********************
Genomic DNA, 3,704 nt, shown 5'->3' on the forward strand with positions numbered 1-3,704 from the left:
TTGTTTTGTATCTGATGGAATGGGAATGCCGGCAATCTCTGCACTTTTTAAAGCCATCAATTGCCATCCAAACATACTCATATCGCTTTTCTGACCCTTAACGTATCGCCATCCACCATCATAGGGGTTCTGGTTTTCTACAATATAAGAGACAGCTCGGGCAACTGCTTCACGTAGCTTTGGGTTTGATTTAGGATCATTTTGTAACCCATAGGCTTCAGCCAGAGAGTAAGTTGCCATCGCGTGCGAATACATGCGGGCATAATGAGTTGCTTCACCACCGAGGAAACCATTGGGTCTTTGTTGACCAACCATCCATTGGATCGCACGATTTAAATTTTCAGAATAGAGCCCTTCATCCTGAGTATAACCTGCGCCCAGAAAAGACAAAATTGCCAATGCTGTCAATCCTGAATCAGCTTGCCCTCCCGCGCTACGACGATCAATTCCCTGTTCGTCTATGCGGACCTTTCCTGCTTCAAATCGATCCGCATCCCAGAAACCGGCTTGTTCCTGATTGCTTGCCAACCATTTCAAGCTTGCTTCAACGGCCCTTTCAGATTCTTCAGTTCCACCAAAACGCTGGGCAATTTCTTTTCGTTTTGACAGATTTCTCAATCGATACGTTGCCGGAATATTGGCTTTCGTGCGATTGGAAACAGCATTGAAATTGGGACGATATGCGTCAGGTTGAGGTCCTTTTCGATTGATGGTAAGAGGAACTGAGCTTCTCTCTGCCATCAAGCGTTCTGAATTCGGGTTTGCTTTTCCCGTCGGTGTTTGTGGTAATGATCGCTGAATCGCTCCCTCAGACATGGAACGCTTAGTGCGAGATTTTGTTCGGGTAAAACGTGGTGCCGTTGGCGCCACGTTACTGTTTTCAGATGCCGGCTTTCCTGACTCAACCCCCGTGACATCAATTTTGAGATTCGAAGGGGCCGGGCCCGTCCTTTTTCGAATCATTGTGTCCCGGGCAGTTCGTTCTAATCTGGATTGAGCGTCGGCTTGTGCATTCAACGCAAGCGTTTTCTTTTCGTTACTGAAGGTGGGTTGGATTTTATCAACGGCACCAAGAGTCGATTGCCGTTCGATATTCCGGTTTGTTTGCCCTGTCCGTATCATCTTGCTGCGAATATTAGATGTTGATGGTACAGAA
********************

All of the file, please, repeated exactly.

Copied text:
Genomic DNA, 3,704 nt, shown 5'->3' on the forward strand with positions numbered 1-3,704 from the left:
TTGTTTTGTATCTGATGGAATGGGAATGCCGGCAATCTCTGCACTTTTTAAAGCCATCAATTGCCATCCAAACATACTCATATCGCTTTTCTGACCCTTAACGTATCGCCATCCACCATCATAGGGGTTCTGGTTTTCTACAATATAAGAGACAGCTCGGGCAACTGCTTCACGTAGCTTTGGGTTTGATTTAGGATCATTTTGTAACCCATAGGCTTCAGCCAGAGAGTAAGTTGCCATCGCGTGCGAATACATGCGGGCATAATGAGTTGCTTCACCACCGAGGAAACCATTGGGTCTTTGTTGACCAACCATCCATTGGATCGCACGATTTAAATTTTCAGAATAGAGCCCTTCATCCTGAGTATAACCTGCGCCCAGAAAAGACAAAATTGCCAATGCTGTCAATCCTGAATCAGCTTGCCCTCCCGCGCTACGACGATCAATTCCCTGTTCGTCTATGCGGACCTTTCCTGCTTCAAATCGATCCGCATCCCAGAAACCGGCTTGTTCCTGATTGCTTGCCAACCATTTCAAGCTTGCTTCAACGGCCCTTTCAGATTCTTCAGTTCCACCAAAACGCTGGGCAATTTCTTTTCGTTTTGACAGATTTCTCAATCGATACGTTGCCGGAATATTGGCTTTCGTGCGATTGGAAACAGCATTGAAATTGGGACGATATGCGTCAGGTTGAGGTCCTTTTCGATTGATGGTAAGAGGAACTGAGCTTCTCTCTGCCATCAAGCGTTCTGAATTCGGGTTTGCTTTTCCCGTCGGTGTTTGTGGTAATGATCGCTGAATCGCTCCCTCAGACATGGAACGCTTAGTGCGAGATTTTGTTCGGGTAAAACGTGGTGCCGTTGGCGCCACGTTACTGTTTTCAGATGCCGGCTTTCCTGACTCAACCCCCGTGACATCAATTTTGAGATTCGAAGGGGCCGGGCCCGTCCTTTTTCGAATCATTGTGTCCCGGGCAGTTCGTTCTAATCTGGATTGAGCGTCGGCTTGTGCATTCAACGCAAGCGTTTTCTTTTCGTTACTGAAGGTGGGTTGGATTTTATCAACGGCACCAAGAGTCGATTGCCGTTCGATATTCCGGTTTGTTTGCCCTGTCCGTATCATCTTGCTGCGAATATTAGATGTTGATGGTACAGAA